Earlier this year, before her ill-fated return to Pakistan, Benazir Bhutto expressed her belief in the people of Pakistan and how much they deserved a bright future. It was her optimism, she said, that compelled her to go back despite the high personal risks. A couple of years ago I heard Ms Bhutto speak at a conference in Abu Dhabi.
The theme was leadership and her main inspiration, she confessed, was her father. Zulfikar Ali Bhutto, founded the Pakistan People’s Party (PPP) and was a president and prime minister of Pakistan in the 1970s.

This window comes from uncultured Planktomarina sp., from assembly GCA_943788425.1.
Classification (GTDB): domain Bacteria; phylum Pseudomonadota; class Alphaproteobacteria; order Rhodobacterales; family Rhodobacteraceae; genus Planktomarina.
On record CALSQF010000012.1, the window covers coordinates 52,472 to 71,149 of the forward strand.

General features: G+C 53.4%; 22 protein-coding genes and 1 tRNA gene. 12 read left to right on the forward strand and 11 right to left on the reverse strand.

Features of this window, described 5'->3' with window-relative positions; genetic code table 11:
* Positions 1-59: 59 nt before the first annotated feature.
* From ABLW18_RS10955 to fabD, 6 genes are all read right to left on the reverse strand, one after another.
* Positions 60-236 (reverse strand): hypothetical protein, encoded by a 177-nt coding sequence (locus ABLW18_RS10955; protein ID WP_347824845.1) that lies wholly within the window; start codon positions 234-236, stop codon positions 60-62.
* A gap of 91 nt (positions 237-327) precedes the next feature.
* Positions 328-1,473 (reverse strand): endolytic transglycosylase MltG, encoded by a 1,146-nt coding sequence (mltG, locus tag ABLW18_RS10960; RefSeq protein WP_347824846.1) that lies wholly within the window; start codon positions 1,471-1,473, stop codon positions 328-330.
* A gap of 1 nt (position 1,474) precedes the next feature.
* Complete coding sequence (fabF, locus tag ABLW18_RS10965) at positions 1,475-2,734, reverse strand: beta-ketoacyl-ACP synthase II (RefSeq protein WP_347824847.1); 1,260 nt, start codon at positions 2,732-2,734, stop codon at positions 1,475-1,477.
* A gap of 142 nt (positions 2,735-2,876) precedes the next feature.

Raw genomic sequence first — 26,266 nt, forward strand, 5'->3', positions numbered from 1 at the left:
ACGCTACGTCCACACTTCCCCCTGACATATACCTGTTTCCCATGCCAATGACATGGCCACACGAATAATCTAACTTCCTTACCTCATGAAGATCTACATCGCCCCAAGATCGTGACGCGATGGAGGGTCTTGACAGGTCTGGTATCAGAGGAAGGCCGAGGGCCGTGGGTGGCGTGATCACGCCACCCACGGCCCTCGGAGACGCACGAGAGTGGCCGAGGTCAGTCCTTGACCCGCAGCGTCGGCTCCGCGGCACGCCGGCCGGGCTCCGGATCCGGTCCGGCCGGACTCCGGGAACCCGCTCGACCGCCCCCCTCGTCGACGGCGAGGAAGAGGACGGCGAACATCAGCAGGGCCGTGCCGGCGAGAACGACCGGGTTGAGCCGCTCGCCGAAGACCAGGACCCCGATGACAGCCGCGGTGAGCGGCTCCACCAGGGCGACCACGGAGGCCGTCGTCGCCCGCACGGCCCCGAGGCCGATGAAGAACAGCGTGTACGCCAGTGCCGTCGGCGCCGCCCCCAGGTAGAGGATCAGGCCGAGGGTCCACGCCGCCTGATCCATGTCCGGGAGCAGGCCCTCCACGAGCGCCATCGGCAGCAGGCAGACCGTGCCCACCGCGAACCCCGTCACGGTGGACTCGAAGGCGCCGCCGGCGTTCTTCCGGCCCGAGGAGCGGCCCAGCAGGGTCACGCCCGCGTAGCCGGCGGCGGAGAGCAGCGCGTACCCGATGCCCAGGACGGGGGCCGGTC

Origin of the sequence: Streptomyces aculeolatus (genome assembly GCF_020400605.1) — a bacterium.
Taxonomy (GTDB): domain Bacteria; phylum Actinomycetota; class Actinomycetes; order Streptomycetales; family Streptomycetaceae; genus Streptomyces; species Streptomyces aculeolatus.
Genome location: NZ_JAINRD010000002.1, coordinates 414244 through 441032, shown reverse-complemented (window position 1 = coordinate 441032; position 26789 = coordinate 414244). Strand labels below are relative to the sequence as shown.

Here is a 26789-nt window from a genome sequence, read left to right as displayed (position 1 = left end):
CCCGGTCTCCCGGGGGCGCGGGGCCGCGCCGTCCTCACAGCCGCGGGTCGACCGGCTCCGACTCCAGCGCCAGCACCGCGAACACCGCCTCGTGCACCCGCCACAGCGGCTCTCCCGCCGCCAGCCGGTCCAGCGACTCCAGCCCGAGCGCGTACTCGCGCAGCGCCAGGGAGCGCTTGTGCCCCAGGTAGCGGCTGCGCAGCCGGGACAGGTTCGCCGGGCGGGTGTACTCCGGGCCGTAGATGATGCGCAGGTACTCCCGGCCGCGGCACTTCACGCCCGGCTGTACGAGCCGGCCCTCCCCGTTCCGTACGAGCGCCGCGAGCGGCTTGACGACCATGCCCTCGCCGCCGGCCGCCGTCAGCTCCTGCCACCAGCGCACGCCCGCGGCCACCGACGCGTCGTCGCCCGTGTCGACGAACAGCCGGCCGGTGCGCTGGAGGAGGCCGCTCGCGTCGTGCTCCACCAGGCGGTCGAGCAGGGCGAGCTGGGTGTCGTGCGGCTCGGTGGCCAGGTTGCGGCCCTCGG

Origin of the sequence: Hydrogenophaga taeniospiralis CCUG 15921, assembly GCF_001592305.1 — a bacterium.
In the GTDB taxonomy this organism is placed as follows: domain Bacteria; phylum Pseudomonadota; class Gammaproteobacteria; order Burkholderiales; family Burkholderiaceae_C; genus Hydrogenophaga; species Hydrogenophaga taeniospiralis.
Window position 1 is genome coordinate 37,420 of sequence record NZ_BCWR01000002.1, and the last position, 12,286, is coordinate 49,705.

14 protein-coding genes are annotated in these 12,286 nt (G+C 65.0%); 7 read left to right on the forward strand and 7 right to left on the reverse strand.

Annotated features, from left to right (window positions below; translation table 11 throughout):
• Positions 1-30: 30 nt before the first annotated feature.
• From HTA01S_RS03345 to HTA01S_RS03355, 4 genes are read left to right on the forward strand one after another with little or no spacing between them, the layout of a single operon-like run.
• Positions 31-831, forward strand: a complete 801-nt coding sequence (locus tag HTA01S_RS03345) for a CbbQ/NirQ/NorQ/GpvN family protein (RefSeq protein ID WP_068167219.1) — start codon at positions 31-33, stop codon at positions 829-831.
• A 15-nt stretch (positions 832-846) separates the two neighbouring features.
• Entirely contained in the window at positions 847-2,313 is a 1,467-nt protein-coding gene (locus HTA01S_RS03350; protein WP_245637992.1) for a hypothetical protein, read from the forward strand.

She spoke of how she felt the day he was taken from her home. The awful memories never left her. He was later executed.
There was clearly a single-mindedness of purpose that set her apart from the rest. She did not believe in a work-life balance – pushing towards a democratic future for her country, for the wider region. Such optimism to be almost naive.
And before yesterday she was so close to a return to the summit of politics in Pakistan – a country which, because of President Pervez Musharraf’s determination to rewrite the constitution, confounded international stereotypes to reveal how democratic, enlightened and courageous its people really are. But despite Bhutto’s strengths and weaknesses, she was an optimist in a region sorely in need of them.
Optimism drove her onwards